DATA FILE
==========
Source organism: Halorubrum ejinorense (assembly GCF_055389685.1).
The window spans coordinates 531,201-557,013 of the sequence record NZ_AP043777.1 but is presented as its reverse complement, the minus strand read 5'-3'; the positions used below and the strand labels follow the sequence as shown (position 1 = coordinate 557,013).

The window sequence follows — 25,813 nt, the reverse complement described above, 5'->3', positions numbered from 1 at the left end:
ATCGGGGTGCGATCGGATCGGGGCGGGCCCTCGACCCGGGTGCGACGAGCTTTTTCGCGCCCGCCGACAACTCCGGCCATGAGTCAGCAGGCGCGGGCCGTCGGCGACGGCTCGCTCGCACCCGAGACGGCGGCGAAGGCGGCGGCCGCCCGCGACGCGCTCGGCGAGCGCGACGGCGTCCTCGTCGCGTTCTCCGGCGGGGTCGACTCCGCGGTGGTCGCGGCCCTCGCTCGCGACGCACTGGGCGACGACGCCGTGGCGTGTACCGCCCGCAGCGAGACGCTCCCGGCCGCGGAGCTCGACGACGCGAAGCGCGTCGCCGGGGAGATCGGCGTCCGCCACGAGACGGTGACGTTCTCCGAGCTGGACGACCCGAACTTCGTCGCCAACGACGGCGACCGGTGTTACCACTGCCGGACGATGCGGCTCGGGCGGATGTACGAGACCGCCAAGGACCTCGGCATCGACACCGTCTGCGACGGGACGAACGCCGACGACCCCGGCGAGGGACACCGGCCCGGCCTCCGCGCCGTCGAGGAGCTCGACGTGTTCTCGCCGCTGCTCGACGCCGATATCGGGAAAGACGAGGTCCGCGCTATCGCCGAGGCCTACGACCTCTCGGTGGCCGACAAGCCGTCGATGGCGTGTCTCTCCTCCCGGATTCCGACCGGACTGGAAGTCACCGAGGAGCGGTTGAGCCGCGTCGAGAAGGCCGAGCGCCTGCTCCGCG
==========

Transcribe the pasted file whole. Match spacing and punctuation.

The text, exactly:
Source organism: Halorubrum ejinorense (assembly GCF_055389685.1).
The window spans coordinates 531,201-557,013 of the sequence record NZ_AP043777.1 but is presented as its reverse complement, the minus strand read 5'-3'; the positions used below and the strand labels follow the sequence as shown (position 1 = coordinate 557,013).

The window sequence follows — 25,813 nt, the reverse complement described above, 5'->3', positions numbered from 1 at the left end:
ATCGGGGTGCGATCGGATCGGGGCGGGCCCTCGACCCGGGTGCGACGAGCTTTTTCGCGCCCGCCGACAACTCCGGCCATGAGTCAGCAGGCGCGGGCCGTCGGCGACGGCTCGCTCGCACCCGAGACGGCGGCGAAGGCGGCGGCCGCCCGCGACGCGCTCGGCGAGCGCGACGGCGTCCTCGTCGCGTTCTCCGGCGGGGTCGACTCCGCGGTGGTCGCGGCCCTCGCTCGCGACGCACTGGGCGACGACGCCGTGGCGTGTACCGCCCGCAGCGAGACGCTCCCGGCCGCGGAGCTCGACGACGCGAAGCGCGTCGCCGGGGAGATCGGCGTCCGCCACGAGACGGTGACGTTCTCCGAGCTGGACGACCCGAACTTCGTCGCCAACGACGGCGACCGGTGTTACCACTGCCGGACGATGCGGCTCGGGCGGATGTACGAGACCGCCAAGGACCTCGGCATCGACACCGTCTGCGACGGGACGAACGCCGACGACCCCGGCGAGGGACACCGGCCCGGCCTCCGCGCCGTCGAGGAGCTCGACGTGTTCTCGCCGCTGCTCGACGCCGATATCGGGAAAGACGAGGTCCGCGCTATCGCCGAGGCCTACGACCTCTCGGTGGCCGACAAGCCGTCGATGGCGTGTCTCTCCTCCCGGATTCCGACCGGACTGGAAGTCACCGAGGAGCGGTTGAGCCGCGTCGAGAAGGCCGAGCGCCTGCTCCGCG